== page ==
Curly question regarding beta cell failure effect on alpha cells and glucagon

Hi Allan, I am an adolescent diabetes educator at the Mater in Brisbane and spoke with you a while ago about your website.

I just wanted to let you know that I have spent quite a time, not as much as I would like, on the website and I think it is extremely good. I have recommended it to a number of patients recently and will continue to recommend it.

I think it will cater to all types of people, parents and kids, and depending on how much they want to know and understand it is all there.

I think you have done a great job with a difficult subject and given there is so little information on exercise out there. I think it is very cleverly put together with quizzes, graphics and your real life experiences.

I did have one question for you, well many, but one for now. I understand that after a few years of T1D the alpha cells stop secreting glucagon, as you need functioning beta cells for them to work properly would just like your thoughts about that - Jane.

Thanks Jane, I had a similar question from Robyn who is also a Diabetes Educator. I wish my response could be as simple as the question, after reviewing the literature, this topic could be the basis for a PhD thesis. So a detailed response is well beyond the scope of this newsletter. But rather than shy away, here’s my take:

In type 1 diabetes there is almost complete destruction of insulin producing  beta-cells, yet the glucagon producing  alpha-cells are present in normal numbers. Although several glucose raising counter-regulatory hormones exist, glucagon is considered to be most important.

In the absence of functioning beta-cells, as is the case with T1D, insulin levels do not auto-adjust up or down at the hepatic portal (i.e. central) level as they do in people without diabetes. Rather, insulin has to be delivered peripherally from outside the body (i.e. exogenously) by injection or insulin pump.

Normally, portal insulin levels decrease immediately in response to exercise, this is not the case when you have T1D where each individual has to make manual adjustments. This inevitably causes insulin excess relative to the normal exercise induced reduction in portal insulin. This is where I think  the root of your question lies. Normally when portal insulin levels drop in response to low blood glucose levels, glucagon producing alpha-cells are signalled to secrete glucagon to release glucose from the liver to stop BGLs dropping further. This signal for counter-regulation takes place via functioning beta-cell microcirculation, but with T1D this signalling is lost as beta-cell function is progressively lost. Resulting in a concurrent loss of the normal counterregulatory glucagon response to hypoglycaemia from normal to impaired to non-existent. Continue reading >>>

Several hypotheses exist explaining the loss of glucagon response to hypoglycemia in type 1 diabetes but none provide a complete explanation. One strongly supported explanation for abnormalities in alpha-cell glycogen production in response to hypoglycaemia is the intra-islet insulin hypothesis, this relates to the beta-cell micro-vascularity mentioned above.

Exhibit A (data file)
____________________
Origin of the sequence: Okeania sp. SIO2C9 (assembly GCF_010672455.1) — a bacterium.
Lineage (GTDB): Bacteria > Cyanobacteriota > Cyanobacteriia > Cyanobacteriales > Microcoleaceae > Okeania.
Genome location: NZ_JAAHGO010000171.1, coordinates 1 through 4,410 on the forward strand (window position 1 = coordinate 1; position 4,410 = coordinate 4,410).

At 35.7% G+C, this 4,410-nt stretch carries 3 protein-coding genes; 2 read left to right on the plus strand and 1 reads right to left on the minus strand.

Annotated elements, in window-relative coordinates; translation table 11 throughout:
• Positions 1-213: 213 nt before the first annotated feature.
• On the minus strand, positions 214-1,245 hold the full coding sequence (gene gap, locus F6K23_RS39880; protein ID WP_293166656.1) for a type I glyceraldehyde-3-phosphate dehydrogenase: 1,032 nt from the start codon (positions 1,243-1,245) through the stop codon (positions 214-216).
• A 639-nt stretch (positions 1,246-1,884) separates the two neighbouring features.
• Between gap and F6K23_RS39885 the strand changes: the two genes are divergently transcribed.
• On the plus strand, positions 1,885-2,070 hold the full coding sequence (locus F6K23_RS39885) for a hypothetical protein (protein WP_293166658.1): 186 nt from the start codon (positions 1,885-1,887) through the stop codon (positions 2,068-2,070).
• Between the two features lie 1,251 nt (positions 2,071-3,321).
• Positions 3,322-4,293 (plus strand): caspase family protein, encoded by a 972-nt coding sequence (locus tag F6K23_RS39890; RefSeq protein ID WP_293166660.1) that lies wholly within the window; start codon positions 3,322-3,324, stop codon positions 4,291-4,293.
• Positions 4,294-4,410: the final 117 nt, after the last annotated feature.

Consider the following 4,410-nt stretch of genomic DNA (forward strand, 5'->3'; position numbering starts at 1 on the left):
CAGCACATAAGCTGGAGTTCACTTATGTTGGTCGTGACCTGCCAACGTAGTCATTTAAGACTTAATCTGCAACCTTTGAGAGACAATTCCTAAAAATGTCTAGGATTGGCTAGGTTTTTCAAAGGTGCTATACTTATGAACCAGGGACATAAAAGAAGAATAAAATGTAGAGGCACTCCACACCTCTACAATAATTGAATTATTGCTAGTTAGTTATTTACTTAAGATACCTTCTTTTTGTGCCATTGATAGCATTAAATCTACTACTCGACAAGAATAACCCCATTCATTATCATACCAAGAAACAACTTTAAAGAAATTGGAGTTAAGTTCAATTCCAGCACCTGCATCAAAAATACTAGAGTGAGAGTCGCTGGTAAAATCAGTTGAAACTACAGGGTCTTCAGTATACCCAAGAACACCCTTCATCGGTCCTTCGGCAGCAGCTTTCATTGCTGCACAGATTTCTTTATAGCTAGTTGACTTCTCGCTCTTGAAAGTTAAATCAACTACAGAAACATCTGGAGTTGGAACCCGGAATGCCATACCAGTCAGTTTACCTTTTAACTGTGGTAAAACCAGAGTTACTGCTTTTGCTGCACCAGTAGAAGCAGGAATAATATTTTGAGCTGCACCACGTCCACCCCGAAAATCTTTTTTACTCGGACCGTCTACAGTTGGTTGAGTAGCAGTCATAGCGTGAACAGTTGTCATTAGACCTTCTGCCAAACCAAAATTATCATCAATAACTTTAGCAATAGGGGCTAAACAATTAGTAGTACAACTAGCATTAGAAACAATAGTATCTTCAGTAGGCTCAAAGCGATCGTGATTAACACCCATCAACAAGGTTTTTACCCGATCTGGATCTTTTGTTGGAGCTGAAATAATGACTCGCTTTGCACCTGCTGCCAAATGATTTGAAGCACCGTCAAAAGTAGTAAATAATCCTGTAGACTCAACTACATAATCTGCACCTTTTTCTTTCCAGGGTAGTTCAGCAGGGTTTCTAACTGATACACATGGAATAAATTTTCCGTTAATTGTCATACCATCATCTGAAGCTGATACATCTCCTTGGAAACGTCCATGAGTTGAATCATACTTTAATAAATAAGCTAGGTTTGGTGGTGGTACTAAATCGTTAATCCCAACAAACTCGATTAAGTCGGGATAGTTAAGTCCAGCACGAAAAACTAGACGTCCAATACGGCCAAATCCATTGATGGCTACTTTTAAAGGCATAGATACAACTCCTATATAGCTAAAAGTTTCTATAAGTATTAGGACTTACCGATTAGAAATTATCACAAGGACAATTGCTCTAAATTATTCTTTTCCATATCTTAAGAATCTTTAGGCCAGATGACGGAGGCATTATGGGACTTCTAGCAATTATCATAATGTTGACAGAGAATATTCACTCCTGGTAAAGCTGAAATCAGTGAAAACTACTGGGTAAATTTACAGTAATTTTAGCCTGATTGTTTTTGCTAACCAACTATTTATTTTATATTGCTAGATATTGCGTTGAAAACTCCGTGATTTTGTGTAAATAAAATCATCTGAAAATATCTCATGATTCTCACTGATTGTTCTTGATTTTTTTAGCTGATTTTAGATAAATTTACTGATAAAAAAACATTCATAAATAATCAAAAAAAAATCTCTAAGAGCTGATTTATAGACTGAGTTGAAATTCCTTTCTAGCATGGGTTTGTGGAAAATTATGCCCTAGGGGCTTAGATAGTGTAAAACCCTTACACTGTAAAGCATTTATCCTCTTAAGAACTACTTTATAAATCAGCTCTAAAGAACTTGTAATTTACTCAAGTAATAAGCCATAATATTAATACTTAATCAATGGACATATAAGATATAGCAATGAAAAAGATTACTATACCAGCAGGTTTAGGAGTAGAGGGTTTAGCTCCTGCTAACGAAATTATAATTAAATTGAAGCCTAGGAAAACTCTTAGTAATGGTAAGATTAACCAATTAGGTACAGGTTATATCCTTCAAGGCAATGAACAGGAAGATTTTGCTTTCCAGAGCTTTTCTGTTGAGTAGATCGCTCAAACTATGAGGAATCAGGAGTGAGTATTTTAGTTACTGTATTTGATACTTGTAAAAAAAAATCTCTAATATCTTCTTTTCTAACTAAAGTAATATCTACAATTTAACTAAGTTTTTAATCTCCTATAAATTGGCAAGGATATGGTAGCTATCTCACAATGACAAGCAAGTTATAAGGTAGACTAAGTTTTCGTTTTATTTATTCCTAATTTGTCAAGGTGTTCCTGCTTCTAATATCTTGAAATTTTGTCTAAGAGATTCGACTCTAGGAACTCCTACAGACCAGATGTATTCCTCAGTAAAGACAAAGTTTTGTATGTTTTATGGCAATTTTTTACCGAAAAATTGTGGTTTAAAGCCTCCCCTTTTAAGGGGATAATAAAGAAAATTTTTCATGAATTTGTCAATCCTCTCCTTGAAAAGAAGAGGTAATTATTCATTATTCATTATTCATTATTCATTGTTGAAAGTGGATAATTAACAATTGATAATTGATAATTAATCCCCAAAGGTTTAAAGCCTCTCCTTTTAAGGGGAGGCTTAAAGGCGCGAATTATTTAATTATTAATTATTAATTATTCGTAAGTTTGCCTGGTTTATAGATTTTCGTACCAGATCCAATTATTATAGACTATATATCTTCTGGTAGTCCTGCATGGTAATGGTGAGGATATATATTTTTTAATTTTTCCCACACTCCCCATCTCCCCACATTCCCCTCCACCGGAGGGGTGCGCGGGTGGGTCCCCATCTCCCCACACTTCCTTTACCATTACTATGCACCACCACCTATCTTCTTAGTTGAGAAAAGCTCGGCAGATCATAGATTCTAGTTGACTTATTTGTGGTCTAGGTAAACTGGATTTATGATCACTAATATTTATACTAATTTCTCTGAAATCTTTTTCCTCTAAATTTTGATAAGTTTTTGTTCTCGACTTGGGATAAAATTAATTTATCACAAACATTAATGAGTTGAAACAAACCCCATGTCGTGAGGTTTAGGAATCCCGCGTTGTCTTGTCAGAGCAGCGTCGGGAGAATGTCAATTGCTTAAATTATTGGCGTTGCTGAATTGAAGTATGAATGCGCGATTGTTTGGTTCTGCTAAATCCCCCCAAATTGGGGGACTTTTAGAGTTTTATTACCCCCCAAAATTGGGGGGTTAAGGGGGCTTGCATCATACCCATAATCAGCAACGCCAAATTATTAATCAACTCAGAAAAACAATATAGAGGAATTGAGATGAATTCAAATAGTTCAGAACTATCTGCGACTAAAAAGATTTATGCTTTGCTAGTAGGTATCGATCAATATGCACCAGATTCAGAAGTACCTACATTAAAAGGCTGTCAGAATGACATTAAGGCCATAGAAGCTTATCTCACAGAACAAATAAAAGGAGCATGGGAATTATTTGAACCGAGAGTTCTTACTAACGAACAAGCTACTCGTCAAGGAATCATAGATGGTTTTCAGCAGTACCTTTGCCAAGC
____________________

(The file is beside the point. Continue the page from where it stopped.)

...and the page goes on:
The impairment of glucagon secretion described herein is in response to excess insulin induced hypoglycaemia – common in T1D. The literature indicates glucagon responses to stimuli other than hypoglycaemia, like those related to exercise, are largely, if not entirely, intact in type 1 diabetes.

During exercise the net insulin to glucagon ratio is the main the main regulator of hepatic (i.e. liver) glucose production, which serves to help support BGLs during exercise. Although delivered peripherally, optimal-low levels of plasma insulin are required for the breaking-down and release of liver glucose and free fatty acids (that’s another story). In addition a low, not absent, insulin level increases the liver’s sensitivity to the action of glucagon.

I could write about other factors like the effects of stress hormones but this response is getting way too long for a newsletter Q&A.

If all this has left you confused and thinking – give it a rest Coach!

Here’s the key take-home:  Achieving an ideal insulin-glucagon ratio through smart exercise timing and/or insulin adjustment is a key factor to exercise success. Aim to achieve optimal insulin levels, not too little, not too much – see the e-coach for the plain English version.

Background reading:
Cryer P. Hypoglycaemia: The limiting factor in the glycaemic management of Type I and Type II Diabetes. Diabetologia. 2002;45(7):937-948.
Gosmanov NR, Szoke E, Israelian Z, et al. Role of the Decrement in Intraislet Insulin for the Glucagon Response to Hypoglycemia in Humans. Diabetes Care. 2005;28(5):1124 -1131.
Petersen, K. F., Price, T. B., & Bergeron, R. Regulation of Net Hepatic Glycogenolysis and Gluconeogenesis during Exercise: Impact of Type 1 Diabetes. J Clin Endocrinol Metab. 2004; 89(9), 4656-4664.
Quesada I, Tuduri E, Ripoll C, Nadal A. Physiology of the pancreatic {alpha}-cell and glucagon secretion: role in glucose homeostasis and diabetes. J Endocrinol. 2008;199(1):5-19.
Sigal RJ, Fisher SJ, Halter JB, Vranic M, Marliss EB. Glucoregulation during and after Intense Exercise: Effects of {beta}-Adrenergic Blockade in Subjects with Type 1 Diabetes Mellitus. J Clin Endocrinol Metab. 1999;84(11):3961-3971.
Taborsky GJ, Ahrén B, Havel PJ. Autonomic mediation of glucagon secretion during hypoglycemia: implications for impaired alpha-cell responses in type 1 diabetes. Diabetes. 1998;47(7):995 -1005.